Another object is to provide highly accurate electronic timing means adapted to establish, in such a systern, a wide variety of standstill intervals with a minimum duration on the order of seconds and a maximum duration on the order of minutes, selectable in small incremental steps of, say, seconds.
SUMMARY OF THE INVENTION These objects are attained, in accordance with my present invention, by the provision of a multistage binary frequency divider which is connectable across a source of alternating current of a predetermined basic frequency, such as an outlet of acommercial or municipal power-supple network operating at 50 or 60 Hz, and which generates at respective stage outputs a plurality of square waves with pulse cadences that are harmonically related to one another and to the basic frequency. In each operating position of the program carrier, one or more contacts controlled by this carrier connect a selected stage output or a combination of such outputs of the frequency divider to an electronic controller in the actuating circuit of the program drive in order to inhibit the actuation of that drive, and therefore the advance of the program carrier, during a standstill interval determined by the pulse width of the square wave present on the selected stage output or of the combined pulse width of several such square waves in case a combination of output are selected.
If it is desired to accelerate the cycle by skipping one or more switching operations normally included in the program, another feature of my invention calls for the provision of one or more manually operable overriding switches and coacting circuit closers controlled by the program carrier for maintaining the frequency divider inactive during one or more phases of its cycle whereby the drive of the program carrier remains actuated in the corresponding operating position or positions regardless of the setting of the carrier-controlled selection contacts.
With some appliances it is desirable to extend certain of the standstill intervals beyond their programmed duration, e.g., for the purpose of allowing water or some other treatment liquid to attain a certain temperature or to reach a predetermined level in a tank. In such instances the system may include, pursuant to still another feature of my invention, one or more monitoring units each responsive to a particular condition of the appliance and designed to transmit to the controller, in a corresponding operating position of the program carrier, a supplemental signal preventing the actuation of the carrier drive independently of the setting of the selection contacts.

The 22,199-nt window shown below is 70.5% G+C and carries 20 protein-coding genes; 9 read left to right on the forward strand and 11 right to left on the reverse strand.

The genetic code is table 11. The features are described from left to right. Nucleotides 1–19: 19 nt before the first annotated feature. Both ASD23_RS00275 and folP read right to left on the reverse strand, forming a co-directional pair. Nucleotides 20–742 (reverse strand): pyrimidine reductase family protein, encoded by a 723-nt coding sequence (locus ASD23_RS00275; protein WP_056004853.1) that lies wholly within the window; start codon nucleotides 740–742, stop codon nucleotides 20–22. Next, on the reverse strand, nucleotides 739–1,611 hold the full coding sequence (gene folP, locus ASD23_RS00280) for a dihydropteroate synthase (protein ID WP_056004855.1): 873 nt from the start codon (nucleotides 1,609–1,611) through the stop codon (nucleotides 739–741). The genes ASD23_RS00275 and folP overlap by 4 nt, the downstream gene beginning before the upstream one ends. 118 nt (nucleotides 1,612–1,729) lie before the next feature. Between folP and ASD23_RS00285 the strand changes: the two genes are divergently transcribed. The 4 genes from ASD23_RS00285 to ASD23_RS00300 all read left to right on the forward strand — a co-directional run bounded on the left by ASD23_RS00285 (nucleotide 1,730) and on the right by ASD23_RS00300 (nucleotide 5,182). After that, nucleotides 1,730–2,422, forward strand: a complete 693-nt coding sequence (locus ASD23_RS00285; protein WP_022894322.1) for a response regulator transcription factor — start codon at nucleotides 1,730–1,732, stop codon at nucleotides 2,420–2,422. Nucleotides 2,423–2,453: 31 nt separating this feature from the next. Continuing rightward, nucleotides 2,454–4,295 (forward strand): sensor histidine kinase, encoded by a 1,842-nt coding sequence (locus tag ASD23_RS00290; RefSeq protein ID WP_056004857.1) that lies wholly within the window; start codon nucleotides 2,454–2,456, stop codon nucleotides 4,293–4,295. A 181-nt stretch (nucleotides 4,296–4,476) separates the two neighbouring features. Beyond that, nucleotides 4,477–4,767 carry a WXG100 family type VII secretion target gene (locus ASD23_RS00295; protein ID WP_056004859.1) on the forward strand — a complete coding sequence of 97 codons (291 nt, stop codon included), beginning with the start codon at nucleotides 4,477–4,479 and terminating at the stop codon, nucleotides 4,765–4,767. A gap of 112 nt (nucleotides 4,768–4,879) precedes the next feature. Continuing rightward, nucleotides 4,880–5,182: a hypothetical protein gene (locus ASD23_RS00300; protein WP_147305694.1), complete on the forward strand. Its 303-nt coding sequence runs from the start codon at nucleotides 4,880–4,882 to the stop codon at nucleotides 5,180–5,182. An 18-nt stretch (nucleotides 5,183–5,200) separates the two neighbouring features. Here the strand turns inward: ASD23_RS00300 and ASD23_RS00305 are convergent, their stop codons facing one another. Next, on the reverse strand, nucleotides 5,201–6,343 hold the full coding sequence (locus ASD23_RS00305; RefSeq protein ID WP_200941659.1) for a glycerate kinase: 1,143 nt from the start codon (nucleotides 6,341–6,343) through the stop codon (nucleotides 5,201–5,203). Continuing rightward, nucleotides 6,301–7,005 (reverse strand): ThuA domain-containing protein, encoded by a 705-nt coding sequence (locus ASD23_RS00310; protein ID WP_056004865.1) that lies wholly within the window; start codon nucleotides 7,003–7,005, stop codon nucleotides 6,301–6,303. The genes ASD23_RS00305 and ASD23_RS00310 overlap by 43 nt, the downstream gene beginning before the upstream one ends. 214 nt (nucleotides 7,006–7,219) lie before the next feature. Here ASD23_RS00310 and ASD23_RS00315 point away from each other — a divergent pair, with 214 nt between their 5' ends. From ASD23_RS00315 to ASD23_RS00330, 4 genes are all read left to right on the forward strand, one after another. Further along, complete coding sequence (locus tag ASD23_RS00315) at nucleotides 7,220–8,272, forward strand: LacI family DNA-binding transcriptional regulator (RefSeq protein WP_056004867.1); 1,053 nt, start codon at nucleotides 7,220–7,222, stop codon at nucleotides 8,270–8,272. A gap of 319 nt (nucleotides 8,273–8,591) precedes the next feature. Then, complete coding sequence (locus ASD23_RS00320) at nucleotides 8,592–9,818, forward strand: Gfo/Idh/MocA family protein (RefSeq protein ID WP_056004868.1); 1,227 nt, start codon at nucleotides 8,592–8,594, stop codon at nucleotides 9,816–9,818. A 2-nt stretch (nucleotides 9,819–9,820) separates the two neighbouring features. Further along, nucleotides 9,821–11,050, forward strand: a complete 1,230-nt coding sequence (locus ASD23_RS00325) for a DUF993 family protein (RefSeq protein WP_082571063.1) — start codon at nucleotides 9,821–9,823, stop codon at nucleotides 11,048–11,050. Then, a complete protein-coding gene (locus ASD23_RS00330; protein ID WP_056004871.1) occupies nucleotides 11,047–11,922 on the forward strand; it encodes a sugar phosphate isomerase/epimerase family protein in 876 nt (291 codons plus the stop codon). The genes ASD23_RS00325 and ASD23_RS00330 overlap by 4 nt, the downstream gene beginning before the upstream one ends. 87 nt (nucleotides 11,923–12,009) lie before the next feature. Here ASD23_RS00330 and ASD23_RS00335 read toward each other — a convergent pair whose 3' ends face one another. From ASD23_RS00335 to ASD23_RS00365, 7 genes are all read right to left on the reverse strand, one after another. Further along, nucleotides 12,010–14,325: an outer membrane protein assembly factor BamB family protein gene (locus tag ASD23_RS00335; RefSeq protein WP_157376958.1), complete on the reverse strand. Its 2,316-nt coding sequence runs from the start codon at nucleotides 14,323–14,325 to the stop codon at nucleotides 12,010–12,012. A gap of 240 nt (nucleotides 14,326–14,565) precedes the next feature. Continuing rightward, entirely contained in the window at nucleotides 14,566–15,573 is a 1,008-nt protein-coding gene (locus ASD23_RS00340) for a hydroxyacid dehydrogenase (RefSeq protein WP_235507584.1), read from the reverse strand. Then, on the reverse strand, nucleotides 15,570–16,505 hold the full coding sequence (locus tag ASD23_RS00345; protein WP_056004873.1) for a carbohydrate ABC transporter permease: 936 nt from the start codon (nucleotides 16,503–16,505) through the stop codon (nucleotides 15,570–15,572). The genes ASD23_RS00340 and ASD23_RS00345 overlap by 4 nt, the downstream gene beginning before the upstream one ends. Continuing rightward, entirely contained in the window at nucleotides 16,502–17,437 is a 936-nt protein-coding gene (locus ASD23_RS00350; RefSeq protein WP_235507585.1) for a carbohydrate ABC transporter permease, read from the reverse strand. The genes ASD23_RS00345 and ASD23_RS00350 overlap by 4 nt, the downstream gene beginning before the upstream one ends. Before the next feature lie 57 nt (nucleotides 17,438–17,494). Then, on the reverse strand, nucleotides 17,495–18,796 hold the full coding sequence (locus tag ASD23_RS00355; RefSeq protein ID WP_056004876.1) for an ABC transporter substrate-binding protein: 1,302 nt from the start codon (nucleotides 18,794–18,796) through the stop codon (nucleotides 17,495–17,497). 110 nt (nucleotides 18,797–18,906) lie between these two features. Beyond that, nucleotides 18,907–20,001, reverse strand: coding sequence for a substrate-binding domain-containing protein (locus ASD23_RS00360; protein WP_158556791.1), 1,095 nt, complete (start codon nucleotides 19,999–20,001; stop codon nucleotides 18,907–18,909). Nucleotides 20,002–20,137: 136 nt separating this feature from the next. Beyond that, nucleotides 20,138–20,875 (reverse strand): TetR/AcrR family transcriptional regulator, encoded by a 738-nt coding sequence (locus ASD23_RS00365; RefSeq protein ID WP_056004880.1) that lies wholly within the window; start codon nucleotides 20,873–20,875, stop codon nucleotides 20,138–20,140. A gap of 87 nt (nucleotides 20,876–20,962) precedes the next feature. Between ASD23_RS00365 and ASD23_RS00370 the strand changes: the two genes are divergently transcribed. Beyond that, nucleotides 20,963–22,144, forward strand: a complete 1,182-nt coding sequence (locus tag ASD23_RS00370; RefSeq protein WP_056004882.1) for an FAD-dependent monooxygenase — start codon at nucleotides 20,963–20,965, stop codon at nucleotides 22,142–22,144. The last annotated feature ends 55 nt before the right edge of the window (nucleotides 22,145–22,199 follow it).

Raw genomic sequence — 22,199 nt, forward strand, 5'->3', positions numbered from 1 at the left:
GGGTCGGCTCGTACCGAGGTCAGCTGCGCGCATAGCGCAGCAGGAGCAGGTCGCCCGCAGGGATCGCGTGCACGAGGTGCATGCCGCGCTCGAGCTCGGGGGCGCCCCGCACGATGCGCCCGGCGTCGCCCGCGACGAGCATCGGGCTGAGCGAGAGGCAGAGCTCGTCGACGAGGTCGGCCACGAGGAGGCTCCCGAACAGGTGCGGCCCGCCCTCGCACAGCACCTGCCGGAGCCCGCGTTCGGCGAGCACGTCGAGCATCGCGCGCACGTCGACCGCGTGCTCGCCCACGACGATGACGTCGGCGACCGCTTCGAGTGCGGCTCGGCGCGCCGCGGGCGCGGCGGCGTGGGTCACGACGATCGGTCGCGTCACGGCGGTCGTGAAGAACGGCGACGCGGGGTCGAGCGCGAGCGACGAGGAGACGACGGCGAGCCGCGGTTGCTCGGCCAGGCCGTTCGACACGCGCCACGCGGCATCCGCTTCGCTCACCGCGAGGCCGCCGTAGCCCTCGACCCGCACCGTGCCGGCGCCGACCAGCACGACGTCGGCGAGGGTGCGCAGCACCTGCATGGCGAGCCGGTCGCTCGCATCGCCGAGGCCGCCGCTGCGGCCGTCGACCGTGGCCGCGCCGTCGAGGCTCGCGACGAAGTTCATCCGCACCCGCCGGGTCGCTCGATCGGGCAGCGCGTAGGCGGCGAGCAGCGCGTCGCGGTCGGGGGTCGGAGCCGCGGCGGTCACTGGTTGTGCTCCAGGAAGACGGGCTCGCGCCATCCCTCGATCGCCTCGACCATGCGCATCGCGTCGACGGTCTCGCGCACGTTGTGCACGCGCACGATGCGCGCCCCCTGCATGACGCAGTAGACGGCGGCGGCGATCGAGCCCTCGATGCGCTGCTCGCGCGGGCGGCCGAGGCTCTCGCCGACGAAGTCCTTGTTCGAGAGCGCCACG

Brief Description of the Drawing The above and other features of my invention will be described in detail hereinafter with reference to the accompanying drawing in which:
FIG. 1A is a circuit diagram of part of an electronic programmer embodying the invention;
FIG. 1B is a similar circuit diagram complementing that of FIG. 1A to show the entire programmer;
FIG. 2 is a set of graphs serving to explain the operation of the system of FIGS. 1A and 1B; and
FIG. 3 is a fragmentary diagram showing a modification of part of the circuitry of FIG. 1A.
Specific Description As shown in FIGS. 1A and 1B, an electronic programmer for a nonillustrated household appliance (e.g. a washing machine) comprises an input transformer NTR whose primary winding NTR, is plugged into an outlet of a supply network delivering alternating current at 50 B2. A secondary winding NTR of this transformer feeds a squarer which includes a half-wave rectifier Grl in the connector lead of the transistor T1 whose collector and base are interconnected by a resistor R1. Another resistor R2, connected across terminals a and c, bridges the collector/emitter path of this transistor; a diode D1 in series with a resistor R3 shunts the secondary winding NTR the junction of this diode and resistor being tied to the base of another transistor T2 whose emitter is grounded at d and whose collector is connected through a resistor R4 to the emitter terminal c of transistor T1. A capacitor C shorts alternatingcurrent components of the incoming sine wave to ground at b, terminals b and d lying on a bus bar 11 which is joined to the base of transistor T1 by way of a Zener diode Z. The voltage drop developed across diode D1 on positive half-cycles overdrives the transistor T2 whereby a substantially rectangular pulse train of identical pulse width and pulse spacing, i.e., a square wave, appears at a terminal e representing the junction of resistor R4 with the collector of transistor T2. Terminal c leads into a positive bus bar 12 carrying substantially constant voltage as determined by integrating network C, R1 and Zener Z.